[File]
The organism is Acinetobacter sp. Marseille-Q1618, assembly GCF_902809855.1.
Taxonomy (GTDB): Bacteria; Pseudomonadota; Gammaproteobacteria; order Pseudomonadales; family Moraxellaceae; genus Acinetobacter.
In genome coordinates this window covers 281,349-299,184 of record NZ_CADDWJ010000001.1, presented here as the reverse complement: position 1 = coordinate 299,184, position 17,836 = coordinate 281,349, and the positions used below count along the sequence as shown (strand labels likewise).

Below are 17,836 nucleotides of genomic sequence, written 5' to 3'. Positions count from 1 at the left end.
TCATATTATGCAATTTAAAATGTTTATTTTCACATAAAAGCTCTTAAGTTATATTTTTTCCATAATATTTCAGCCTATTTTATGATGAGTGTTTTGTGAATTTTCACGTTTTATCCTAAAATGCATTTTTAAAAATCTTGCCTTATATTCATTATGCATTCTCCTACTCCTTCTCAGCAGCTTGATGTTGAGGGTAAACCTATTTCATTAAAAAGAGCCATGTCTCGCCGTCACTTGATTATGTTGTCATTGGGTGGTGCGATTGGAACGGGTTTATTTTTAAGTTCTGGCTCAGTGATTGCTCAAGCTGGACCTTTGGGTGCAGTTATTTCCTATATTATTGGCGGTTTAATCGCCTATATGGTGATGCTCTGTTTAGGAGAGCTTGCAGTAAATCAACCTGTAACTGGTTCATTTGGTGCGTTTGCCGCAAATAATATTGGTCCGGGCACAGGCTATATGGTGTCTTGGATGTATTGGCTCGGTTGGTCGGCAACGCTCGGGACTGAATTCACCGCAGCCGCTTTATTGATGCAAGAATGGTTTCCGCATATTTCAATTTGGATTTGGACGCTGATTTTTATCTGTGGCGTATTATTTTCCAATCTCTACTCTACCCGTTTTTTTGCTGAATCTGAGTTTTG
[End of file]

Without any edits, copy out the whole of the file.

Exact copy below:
The organism is Acinetobacter sp. Marseille-Q1618, assembly GCF_902809855.1.
Taxonomy (GTDB): Bacteria; Pseudomonadota; Gammaproteobacteria; order Pseudomonadales; family Moraxellaceae; genus Acinetobacter.
In genome coordinates this window covers 281,349-299,184 of record NZ_CADDWJ010000001.1, presented here as the reverse complement: position 1 = coordinate 299,184, position 17,836 = coordinate 281,349, and the positions used below count along the sequence as shown (strand labels likewise).

Below are 17,836 nucleotides of genomic sequence, written 5' to 3'. Positions count from 1 at the left end.
TCATATTATGCAATTTAAAATGTTTATTTTCACATAAAAGCTCTTAAGTTATATTTTTTCCATAATATTTCAGCCTATTTTATGATGAGTGTTTTGTGAATTTTCACGTTTTATCCTAAAATGCATTTTTAAAAATCTTGCCTTATATTCATTATGCATTCTCCTACTCCTTCTCAGCAGCTTGATGTTGAGGGTAAACCTATTTCATTAAAAAGAGCCATGTCTCGCCGTCACTTGATTATGTTGTCATTGGGTGGTGCGATTGGAACGGGTTTATTTTTAAGTTCTGGCTCAGTGATTGCTCAAGCTGGACCTTTGGGTGCAGTTATTTCCTATATTATTGGCGGTTTAATCGCCTATATGGTGATGCTCTGTTTAGGAGAGCTTGCAGTAAATCAACCTGTAACTGGTTCATTTGGTGCGTTTGCCGCAAATAATATTGGTCCGGGCACAGGCTATATGGTGTCTTGGATGTATTGGCTCGGTTGGTCGGCAACGCTCGGGACTGAATTCACCGCAGCCGCTTTATTGATGCAAGAATGGTTTCCGCATATTTCAATTTGGATTTGGACGCTGATTTTTATCTGTGGCGTATTATTTTCCAATCTCTACTCTACCCGTTTTTTTGCTGAATCTGAGTTTTG